By From the Lowell Sun
By Hiroko Sato
LOWELL -- Ask Casey LaCourse what it takes to design a race car, and he'll tell you it's not that different from drafting a fighter jet.
Safety and fuel economy don't matter as much as speed. From carbon fibers to custom-made aluminum, the cutting-edge materials can help make race cars lighter and faster, said LaCourse, a junior mechanical-engineering major at UMass Lowell.
And turning ideas into an actual high-performance race car has been a dream project for LaCourse and many of his friends, including Rob Riel, a sophomore electrical-engineering major, who loves "anything with wheels."
"They are all car nuts," John McKelliget, chairman of the UMass Lowell Mechanical Engineering Department, said with a laugh as he checks out the River Hawk 600 Mark II that the students built.
The end product isn't just the race car of their dreams, LaCourse said. It's a tangible way for them to show what they learn to high-school students who pose the frequently asked question: "What is mechanical engineering?"
With 250 hot rods, antique and collectors' vehicles in the background, the UMass Lowell River Hawk Racing team showed off its 2010 race car at the recent Big Thaw Car Show the group organized on campus.
Comprising 28 students mostly from the Mechanical Engineering Department, the team has designed and built River Hawk 600 Mark II over the past two years to compete with their counterparts from 120 other colleges in the Society of Automotive Engineers race, to be held in May at the Michigan International Speedway.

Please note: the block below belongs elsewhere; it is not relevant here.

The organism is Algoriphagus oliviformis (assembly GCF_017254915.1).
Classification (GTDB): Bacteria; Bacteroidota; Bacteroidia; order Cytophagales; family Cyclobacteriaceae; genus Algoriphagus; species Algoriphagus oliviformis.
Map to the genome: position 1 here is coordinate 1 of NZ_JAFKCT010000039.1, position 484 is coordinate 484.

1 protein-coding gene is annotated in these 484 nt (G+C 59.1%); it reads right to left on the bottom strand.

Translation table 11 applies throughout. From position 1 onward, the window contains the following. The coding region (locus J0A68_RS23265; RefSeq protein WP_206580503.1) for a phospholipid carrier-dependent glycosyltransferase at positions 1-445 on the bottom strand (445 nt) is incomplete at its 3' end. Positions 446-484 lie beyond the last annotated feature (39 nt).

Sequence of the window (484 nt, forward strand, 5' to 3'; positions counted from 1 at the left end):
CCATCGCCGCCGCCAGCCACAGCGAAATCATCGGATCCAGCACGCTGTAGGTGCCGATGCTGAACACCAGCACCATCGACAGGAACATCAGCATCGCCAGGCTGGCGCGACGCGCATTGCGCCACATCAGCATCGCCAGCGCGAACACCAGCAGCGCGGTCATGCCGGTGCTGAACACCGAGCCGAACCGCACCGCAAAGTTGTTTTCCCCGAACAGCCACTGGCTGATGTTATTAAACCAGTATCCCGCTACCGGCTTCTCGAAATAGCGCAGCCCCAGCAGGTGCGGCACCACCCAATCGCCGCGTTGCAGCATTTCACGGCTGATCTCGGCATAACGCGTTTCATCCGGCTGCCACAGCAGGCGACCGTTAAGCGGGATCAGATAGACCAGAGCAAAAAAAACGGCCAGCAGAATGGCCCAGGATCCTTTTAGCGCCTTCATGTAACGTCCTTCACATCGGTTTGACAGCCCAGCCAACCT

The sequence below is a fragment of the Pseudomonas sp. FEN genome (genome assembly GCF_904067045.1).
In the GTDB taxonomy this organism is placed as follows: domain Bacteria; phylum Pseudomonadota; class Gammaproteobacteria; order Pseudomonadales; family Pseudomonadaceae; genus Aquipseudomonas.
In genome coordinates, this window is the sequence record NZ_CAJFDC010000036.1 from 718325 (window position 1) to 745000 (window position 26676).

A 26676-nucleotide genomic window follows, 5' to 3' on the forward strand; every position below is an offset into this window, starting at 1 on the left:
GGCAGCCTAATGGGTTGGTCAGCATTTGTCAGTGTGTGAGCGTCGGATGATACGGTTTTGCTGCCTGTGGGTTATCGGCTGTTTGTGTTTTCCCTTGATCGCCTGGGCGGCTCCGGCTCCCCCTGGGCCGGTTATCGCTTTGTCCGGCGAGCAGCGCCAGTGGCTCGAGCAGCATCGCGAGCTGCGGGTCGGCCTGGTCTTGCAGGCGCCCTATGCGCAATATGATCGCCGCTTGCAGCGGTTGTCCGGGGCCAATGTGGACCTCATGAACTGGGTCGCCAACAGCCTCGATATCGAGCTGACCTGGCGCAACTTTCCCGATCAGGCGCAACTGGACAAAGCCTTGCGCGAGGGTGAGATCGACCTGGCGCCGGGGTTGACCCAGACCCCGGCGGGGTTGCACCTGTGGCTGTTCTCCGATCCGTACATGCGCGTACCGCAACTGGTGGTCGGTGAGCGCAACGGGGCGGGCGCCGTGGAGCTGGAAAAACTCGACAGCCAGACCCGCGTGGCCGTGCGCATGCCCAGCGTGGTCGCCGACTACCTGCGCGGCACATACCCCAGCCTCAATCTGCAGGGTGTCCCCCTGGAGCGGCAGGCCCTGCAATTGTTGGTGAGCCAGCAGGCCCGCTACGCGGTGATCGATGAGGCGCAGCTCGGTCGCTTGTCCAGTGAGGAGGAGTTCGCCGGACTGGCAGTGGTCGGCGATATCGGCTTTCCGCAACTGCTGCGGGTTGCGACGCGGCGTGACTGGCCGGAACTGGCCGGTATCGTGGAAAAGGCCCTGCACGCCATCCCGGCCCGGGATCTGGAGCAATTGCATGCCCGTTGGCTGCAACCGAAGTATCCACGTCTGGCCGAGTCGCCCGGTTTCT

The low-rise go-cart-like race car has simple black frames, but figuring out how to shape the rods to make it run faster was anything but an easy task. The team, which also includes students from electrical engineering, business and other disciplines, used computers to design the car, then built it with their own hands -- then took it apart and put it together again to improve it over and over.
"It's not from a kit," McKelliget said. "They designed it from scratch."
The students organized the giant car show because they wanted to raise awareness about their work -- and because they need more funding to keep it going. Building the car cost about $30,000, but the budget goes up when taking the cost of traveling to the competition and other activities into consideration, said John Ting, dean of engineering at UMass Lowell.
The hands-on project excites the students and helps build team spirit, Ting said.
In addition, the competition, which requires contestants to simulate an industrial automotive production, gives the students a real-world challenge. In fact, engineering skills and the ability to apply the knowledge in real situations are two different things, said John Jeffrey, an environmental engineer from Bedford, who displayed his modified 1972 Datsun race car at the show.
"My question is weight balance," he said, examining River Hawk to see if the front and rear end of the car has a 50/50 balance of weight.
He offered to lend the students a special scale to address any problems.
"Very, very cool," Tom Ryan of Chepachet, R.I., said of River Hawk.
Ryan, who was showing a rugged, all-terrain vehicle he built from the parts of a 1988 Toyota pickup, said looking at the students' work and other people's cars inspires him.
The same goes with Marybeth Moriarty of Lowell, a graduate student in UMass Lowell's plastics-engineering program.
"I really wanted to see all the different types of cars," she said. "It's always fun to look at what other people are doing (with their cars). It's awesome that it's happening on campus."